In an announcement toward the end of last week, Yamaha said the 5.0-liter V8 engine would be developed for automobiles and based on the one used by the Lexus RC F coupe, with alterations made to its cylinder heads and injectors, among other things.
According to Yamaha, the unit is able to deliver as much as 450 horsepower at 6,800 revolutions per minute. The company said it had been working on a hydrogen engine for automobiles for roughly five years.
Yamaha Motor President Yoshihiro Hidaka said that while his company was aiming to achieve carbon neutrality by the year 2050 it also had “a strong passion for and level of commitment to the internal combustion engine.”
“Hydrogen engines house the potential to be carbon-neutral while keeping our passion for the internal combustion engine alive at the same time,” Hidaka went on to say.
Last week’s statement builds on one from Nov. 2021 when Yamaha Motor, Kawasaki Heavy Industries, Toyota, Subaru and Mazda released details of what they described as a “challenge to expand fuel options for using internal combustion engines.” It was at this announcement that the V8 engine developed for Toyota was shown to the public.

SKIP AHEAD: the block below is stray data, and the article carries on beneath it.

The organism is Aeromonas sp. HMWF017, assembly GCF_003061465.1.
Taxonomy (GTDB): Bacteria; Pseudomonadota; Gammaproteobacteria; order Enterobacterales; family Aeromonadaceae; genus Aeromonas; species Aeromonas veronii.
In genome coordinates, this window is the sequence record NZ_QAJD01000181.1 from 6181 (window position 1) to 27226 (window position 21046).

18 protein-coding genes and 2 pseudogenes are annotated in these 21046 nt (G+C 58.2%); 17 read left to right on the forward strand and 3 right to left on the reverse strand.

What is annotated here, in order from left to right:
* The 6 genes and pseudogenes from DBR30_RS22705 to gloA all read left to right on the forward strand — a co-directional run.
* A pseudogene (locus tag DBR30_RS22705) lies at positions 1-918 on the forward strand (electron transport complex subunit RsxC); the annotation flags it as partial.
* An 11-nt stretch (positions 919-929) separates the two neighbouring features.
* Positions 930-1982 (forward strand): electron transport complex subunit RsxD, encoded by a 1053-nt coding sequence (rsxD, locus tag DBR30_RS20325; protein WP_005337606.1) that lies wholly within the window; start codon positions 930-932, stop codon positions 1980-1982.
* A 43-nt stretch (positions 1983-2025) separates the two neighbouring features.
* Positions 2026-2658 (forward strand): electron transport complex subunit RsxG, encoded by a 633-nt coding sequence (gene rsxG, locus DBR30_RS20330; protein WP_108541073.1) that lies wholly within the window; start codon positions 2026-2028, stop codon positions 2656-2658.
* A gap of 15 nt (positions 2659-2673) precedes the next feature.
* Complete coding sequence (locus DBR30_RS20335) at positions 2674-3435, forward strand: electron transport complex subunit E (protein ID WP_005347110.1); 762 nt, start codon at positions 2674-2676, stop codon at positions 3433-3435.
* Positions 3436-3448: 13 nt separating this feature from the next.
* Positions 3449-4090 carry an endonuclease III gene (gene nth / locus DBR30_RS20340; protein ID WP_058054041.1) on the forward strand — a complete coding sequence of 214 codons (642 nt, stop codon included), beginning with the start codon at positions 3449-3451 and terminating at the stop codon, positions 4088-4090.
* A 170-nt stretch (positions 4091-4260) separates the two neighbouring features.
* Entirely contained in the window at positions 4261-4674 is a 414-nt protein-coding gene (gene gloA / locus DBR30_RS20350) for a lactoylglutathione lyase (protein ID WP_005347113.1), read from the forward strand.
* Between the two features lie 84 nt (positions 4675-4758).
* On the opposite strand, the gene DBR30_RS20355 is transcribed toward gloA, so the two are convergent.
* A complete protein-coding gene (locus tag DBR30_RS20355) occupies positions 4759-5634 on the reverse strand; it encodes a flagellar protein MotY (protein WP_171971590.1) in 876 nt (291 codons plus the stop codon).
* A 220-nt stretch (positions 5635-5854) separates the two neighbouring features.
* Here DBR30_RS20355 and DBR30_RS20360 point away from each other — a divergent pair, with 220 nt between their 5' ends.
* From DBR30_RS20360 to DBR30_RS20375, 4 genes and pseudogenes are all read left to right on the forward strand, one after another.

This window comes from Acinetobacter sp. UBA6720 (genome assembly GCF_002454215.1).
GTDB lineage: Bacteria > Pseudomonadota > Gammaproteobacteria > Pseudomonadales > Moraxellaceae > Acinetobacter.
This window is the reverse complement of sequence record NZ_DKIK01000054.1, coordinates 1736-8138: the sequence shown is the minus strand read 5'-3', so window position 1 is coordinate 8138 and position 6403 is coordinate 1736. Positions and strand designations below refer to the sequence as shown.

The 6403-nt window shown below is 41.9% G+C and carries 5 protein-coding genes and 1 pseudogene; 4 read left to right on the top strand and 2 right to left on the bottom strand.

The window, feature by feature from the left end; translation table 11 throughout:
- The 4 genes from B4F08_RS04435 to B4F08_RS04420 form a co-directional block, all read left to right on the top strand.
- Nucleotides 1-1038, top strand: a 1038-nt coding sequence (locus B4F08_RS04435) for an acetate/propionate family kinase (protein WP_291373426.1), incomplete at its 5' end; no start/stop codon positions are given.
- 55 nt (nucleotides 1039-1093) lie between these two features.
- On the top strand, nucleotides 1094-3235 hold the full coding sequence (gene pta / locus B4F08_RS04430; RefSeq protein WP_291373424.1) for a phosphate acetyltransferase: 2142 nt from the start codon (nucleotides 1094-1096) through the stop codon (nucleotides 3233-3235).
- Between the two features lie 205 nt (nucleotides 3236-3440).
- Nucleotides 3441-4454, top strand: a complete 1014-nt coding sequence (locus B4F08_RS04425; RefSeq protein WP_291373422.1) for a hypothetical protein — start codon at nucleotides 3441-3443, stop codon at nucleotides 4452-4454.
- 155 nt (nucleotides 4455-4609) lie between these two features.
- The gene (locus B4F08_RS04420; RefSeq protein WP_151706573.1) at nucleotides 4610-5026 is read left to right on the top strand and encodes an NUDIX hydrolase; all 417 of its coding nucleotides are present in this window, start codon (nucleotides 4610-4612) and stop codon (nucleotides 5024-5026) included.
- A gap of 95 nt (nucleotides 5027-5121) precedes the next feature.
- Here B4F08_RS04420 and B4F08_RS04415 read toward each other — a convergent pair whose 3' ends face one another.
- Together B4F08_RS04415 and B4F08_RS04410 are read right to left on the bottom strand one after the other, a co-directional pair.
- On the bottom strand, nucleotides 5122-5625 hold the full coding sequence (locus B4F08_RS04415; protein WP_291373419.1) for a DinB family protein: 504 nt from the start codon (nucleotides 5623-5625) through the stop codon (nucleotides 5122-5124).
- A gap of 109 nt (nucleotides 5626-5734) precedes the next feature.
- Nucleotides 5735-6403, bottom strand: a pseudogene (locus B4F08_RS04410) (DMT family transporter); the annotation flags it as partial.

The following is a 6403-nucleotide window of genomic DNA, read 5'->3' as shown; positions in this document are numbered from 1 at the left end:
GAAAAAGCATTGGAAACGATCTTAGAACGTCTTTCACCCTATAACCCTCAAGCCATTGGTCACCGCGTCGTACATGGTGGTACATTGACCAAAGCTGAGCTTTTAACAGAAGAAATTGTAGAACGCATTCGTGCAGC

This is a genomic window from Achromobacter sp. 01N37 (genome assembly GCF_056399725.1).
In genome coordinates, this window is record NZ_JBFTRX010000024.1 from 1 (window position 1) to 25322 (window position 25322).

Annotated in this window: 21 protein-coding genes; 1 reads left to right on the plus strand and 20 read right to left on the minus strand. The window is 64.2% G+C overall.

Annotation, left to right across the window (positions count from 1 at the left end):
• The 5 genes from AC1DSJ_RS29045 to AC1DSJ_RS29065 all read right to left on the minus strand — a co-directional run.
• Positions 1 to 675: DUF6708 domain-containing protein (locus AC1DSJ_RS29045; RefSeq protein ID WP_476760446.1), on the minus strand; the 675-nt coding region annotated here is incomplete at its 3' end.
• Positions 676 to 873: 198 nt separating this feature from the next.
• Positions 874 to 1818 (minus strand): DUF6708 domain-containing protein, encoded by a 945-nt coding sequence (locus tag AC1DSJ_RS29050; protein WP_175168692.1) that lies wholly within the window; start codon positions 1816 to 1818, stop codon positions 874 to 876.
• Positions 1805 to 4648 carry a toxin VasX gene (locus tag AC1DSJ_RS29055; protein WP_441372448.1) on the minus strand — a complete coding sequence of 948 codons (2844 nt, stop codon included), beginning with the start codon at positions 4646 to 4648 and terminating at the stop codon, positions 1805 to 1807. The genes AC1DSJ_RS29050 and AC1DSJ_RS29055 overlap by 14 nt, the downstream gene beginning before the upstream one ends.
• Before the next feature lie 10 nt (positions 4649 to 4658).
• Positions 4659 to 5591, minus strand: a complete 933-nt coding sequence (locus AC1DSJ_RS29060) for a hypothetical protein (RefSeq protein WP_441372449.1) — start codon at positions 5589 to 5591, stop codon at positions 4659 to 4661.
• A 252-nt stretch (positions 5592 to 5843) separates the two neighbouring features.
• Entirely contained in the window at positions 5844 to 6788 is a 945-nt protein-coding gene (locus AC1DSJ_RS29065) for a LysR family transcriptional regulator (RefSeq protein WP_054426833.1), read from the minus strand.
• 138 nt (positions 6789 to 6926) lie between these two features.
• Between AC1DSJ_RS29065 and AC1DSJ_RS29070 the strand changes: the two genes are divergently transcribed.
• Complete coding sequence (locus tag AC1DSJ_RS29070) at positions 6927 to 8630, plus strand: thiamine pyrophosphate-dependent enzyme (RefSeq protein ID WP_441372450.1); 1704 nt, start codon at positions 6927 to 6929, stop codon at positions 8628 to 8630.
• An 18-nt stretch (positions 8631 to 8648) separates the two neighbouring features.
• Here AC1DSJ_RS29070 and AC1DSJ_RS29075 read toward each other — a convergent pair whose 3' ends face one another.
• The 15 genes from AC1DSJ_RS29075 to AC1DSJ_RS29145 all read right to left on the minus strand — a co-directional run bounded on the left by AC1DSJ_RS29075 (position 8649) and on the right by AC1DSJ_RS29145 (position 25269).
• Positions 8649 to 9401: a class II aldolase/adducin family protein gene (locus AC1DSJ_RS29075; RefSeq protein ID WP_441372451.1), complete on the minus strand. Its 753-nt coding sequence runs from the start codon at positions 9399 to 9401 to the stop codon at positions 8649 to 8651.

The notion of powering an internal combustion engine with hydrogen is not a new one. Toyota has already developed a GR Yaris which has a 1.6-liter ICE and uses hydrogen as its fuel.
According to the company, the GR Yaris uses the same powertrain as a hydrogen-powered Corolla Sport. The firm has labeled both of these vehicles as “experimental.”
Firms such as BMW have also produced vehicles such as the BMW Hydrogen 7. According to the German automaker, the Hydrogen 7 used an internal combustion engine and was able to run on gasoline or liquid hydrogen. Production of the vehicle began in 2006 and a limited run was made.
Using hydrogen to power an internal combustion engine is different to hydrogen fuel cell technology, where gas from a tank mixes with oxygen, producing electricity. As the U.S. Department of Energy’s Alternative Fuels Data Center notes, fuel cell vehicles emit “only water vapor and warm air.”
By contrast, hydrogen ICEs do produce emissions. “Hydrogen engines release near zero, trace amounts of CO2 … but can produce nitrogen oxides, or NOx,” Cummins, the engine maker, says.
Hydrogen ICEs are also “less efficient” compared to fuel cell electric vehicles, according to the Alternative Fuels Data Center.
While there is excitement about the potential of hydrogen fuel cell vehicles and companies such as Hyundai, BMW and Toyota have all developed cars based on the technology, others within the industry have taken a different view.
“Green hydrogen is needed for steel, chemical, aero … and should not end up in cars. Far too expensive, inefficient, slow and difficult to rollout and transport. After all: no #hydrogen cars in sight.”